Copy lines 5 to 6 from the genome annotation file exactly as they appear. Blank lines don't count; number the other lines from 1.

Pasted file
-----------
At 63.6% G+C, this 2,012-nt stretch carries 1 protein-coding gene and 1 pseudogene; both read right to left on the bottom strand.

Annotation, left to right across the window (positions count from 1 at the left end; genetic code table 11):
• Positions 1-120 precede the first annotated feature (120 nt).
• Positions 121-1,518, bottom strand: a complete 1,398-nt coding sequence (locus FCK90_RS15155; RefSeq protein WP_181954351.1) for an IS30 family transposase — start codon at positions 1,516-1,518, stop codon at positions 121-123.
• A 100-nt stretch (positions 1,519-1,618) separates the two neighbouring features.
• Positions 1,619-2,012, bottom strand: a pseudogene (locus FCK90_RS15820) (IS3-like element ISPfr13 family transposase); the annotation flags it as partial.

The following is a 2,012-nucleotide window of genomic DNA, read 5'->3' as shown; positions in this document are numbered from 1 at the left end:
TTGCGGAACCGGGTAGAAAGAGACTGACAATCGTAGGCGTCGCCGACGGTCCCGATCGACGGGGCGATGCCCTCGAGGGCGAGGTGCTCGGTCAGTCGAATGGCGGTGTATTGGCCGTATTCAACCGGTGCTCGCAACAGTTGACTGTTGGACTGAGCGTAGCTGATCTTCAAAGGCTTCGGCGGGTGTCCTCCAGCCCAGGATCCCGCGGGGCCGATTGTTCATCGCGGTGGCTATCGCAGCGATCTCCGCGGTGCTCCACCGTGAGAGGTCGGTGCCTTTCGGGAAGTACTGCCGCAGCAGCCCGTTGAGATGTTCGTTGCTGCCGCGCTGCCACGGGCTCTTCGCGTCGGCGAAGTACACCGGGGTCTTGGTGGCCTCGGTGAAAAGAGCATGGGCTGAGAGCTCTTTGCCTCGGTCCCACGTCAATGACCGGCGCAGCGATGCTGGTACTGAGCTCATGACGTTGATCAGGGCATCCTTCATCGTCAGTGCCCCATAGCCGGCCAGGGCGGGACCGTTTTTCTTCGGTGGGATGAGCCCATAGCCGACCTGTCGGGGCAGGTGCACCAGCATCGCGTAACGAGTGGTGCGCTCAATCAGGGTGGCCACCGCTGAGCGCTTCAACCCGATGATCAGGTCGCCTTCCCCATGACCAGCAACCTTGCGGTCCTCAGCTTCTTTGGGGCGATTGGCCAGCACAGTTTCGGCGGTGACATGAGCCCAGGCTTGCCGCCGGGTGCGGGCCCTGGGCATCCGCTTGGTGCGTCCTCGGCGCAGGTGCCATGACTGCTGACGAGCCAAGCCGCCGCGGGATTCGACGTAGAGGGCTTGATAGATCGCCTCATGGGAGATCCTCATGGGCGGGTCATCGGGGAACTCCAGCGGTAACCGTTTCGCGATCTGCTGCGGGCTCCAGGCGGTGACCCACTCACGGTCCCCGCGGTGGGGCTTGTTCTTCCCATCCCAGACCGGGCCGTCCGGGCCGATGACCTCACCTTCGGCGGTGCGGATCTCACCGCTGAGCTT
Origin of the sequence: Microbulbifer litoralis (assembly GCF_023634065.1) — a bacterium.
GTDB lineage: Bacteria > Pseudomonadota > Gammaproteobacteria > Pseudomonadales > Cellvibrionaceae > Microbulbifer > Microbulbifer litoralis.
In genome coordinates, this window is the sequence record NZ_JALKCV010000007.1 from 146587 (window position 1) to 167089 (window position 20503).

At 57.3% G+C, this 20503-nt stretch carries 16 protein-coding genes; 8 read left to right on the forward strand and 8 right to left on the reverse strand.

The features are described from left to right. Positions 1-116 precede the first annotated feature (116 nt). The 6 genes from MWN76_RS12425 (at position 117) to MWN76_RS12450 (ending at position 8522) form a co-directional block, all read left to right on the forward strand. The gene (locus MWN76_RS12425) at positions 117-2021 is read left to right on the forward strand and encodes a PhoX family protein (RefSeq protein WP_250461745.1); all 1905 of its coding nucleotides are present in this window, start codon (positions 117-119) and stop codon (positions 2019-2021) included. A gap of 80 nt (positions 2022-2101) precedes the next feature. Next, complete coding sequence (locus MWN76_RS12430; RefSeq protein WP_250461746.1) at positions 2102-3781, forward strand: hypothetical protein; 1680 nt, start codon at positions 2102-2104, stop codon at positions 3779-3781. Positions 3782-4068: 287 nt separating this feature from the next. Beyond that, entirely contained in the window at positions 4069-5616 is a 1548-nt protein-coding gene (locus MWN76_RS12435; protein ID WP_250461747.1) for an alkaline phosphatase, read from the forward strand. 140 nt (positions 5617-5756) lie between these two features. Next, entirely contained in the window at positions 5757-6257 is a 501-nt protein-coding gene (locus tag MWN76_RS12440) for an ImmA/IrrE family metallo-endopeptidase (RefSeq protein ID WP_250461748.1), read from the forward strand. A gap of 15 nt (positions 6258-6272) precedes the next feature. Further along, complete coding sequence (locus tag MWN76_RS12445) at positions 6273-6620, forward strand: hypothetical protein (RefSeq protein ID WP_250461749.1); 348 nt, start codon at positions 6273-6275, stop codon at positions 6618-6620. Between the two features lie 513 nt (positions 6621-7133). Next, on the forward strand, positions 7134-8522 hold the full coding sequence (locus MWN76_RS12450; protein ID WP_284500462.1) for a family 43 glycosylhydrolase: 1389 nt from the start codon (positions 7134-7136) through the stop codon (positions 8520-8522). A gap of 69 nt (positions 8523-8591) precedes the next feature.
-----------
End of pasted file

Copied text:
• A 100-nt stretch (positions 1,519-1,618) separates the two neighbouring features.
• Positions 1,619-2,012, bottom strand: a pseudogene (locus FCK90_RS15820) (IS3-like element ISPfr13 family transposase); the annotation flags it as partial.